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Feather River Bulletin
Quincy, California
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May 12, 2010     Feather River Bulletin
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May 12, 2010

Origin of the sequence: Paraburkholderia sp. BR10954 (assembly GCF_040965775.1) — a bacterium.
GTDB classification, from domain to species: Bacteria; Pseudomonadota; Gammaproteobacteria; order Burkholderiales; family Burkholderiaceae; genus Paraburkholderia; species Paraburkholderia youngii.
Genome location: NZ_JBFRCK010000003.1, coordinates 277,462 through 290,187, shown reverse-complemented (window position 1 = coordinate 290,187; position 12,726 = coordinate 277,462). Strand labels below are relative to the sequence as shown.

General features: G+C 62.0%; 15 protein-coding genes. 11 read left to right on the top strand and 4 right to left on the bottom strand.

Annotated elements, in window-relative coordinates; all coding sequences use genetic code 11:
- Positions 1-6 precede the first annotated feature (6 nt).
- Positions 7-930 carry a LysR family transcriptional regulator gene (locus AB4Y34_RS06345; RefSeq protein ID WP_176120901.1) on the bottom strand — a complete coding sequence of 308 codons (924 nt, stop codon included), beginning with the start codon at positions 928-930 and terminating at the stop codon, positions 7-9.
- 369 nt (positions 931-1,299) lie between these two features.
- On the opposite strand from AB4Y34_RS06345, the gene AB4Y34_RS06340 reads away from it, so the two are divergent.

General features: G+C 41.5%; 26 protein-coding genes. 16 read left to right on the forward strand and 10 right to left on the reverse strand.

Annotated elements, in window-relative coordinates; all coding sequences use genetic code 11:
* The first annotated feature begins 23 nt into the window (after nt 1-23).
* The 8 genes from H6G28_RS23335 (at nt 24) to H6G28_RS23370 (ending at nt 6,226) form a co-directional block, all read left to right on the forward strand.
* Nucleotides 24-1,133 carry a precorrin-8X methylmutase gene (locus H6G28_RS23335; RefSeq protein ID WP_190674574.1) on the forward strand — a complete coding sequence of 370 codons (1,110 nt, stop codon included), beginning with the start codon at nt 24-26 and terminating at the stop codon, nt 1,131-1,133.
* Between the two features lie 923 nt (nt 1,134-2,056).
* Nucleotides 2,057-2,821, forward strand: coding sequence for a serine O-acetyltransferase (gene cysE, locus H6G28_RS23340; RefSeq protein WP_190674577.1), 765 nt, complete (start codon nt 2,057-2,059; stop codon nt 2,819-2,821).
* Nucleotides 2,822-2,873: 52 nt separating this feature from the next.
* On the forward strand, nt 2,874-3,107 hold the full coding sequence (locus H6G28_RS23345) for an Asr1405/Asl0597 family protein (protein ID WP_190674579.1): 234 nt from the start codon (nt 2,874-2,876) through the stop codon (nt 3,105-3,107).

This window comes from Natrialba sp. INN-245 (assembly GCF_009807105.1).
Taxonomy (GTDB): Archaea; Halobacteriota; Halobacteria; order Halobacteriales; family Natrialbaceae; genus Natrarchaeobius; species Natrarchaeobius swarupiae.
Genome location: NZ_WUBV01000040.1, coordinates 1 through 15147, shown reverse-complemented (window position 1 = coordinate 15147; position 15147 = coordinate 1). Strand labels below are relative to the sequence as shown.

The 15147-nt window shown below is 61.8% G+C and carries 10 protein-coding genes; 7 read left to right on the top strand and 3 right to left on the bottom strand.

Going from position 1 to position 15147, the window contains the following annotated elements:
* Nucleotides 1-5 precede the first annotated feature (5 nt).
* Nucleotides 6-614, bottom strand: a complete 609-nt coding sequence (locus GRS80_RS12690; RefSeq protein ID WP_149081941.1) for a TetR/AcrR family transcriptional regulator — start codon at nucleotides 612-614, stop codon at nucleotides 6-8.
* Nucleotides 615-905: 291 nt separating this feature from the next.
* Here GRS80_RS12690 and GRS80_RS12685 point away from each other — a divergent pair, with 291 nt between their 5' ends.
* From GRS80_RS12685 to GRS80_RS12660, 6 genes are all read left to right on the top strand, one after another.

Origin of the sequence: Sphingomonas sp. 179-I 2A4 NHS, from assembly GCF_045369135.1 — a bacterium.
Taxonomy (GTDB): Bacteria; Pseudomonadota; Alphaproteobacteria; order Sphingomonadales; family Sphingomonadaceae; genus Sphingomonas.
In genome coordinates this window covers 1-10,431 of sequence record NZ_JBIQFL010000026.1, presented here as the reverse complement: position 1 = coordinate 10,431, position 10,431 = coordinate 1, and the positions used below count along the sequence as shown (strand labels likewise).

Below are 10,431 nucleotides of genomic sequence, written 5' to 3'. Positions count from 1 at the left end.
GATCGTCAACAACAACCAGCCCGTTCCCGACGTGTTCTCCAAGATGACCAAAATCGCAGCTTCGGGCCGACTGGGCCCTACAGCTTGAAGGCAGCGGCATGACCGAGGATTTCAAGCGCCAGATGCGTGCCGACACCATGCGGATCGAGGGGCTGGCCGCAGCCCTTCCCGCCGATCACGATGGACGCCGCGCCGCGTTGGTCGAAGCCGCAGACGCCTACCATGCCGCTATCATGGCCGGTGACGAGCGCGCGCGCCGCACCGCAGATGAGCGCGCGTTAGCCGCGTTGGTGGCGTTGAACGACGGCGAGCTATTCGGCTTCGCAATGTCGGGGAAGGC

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6B Wednesday, May 12, 2010 Bulletin, Progressive, Record, Reporter Easy DIY theater project00or indoors or out After painting the canvas, it is covered with a sheet and ironed slowly, for 20 seconds in each spot, to create a wash- able bond of fabric and paint. With little more than three yards of canvas, some "Silver Screen" paint from the Behr color collection, some flat black paint and three bottles of textile medium, one can create a big movie screen for an indoor or outdoor theater. Photos by Alicia Knadler Alicia Knadler Indian Valley Editor aknadler@plumasnews,com After reading two different magazine articles about do-it- yourself home and backyard theaters, I was hooked on the idea, but I was also at a loss, for neither article included more than vague references to the materials needed to do the job. So, after more research, the dream to create a big theater screen for a free movie night in Greenville was finally fulfilled. There are two basic types of screens, canvas and wood. Both can be framed perma- nently or set up in a mobile format. For the free movie night in Greenville, we wanted a canvas screen that could be rolled, or folded up, out of the way when not in use, and one that could be moved outside in the summer. The widest canvas we could find within a two-hour drive was 72 inches, and it was available only at Gates Resale in Chico. A good size for the big screen is 10 feet wide by the full 72 inches, but a wide black border is needed as well. So we opted for a slightly smaller big screen and sewed a pocket on the top and bottom of the canvas, about 2.25 inches, to hold closet rods we had cut to size. For a wooden screen, sheets of plywood can be put together into the desired size using a 2x4 framing and support structure. The seams will need to be filled and smoothed, with wood putty that can be sanded then painted over with a primer coat. The perfect movie screen paint even has the perfect name, Silver Screen, which is a very light gray color devel- oped by the Behr brand folks. For outdoor applications on plywood, an exterior fiat paint will work, or for the washable canvas application, the indoor flat acrylic latex is the right choice. For either application, an extra-fine roller should be used for the smoothest coat possible. From an arts and crafts supplier or store, three to four eight-ounce bottles of textile medium will also be needed for the canvas appli- cation, depending on the screen size --just under 10 feet wide may take only three bottles, though unopened bottles may be returned according to store policy. Directions on the bottle call for two parts paint to one part medium -- we used three parts paint, for we did not plan on washing it with the laundry. The paint will soak into the fabric, and a second coat will be needed, so we placed the canvas on top of plastic sheeting. After it is applied, the paint is permanently bonded to the fabric with heat for 20 seconds. With an iron, this took a while, and we first had to cover the screen with a clean sheet or the paint would stick to the iron. The next step is the light test; hang the canvas up in front of a light source to see if any light shines through thin spots. Those spots can then be spot treated with a disposable foam paintbrush. This would also be a good time to have a practice movie and take measurements for the wide black "frame" on the screen. This should be done at night, or in a very dark room, so that the fully lit image from the projector can be seen. After the perfect projector- to-screen placement is made, and all the image adjust- ments are perfected, one can walk up to the screen while the movie is on and make marks at the image edge. The border outside these marks, especially where there is overflow light from the projector, should be paint- ed flat black, with textile medium added to the paint for the canvas application. See Theater, page 8B The black border creates a crisp frame for the movie and is an important element of the screen. To get it right, the screen should be tested with a movie at night, when the fully lit im- age from the projector can be seen and measured.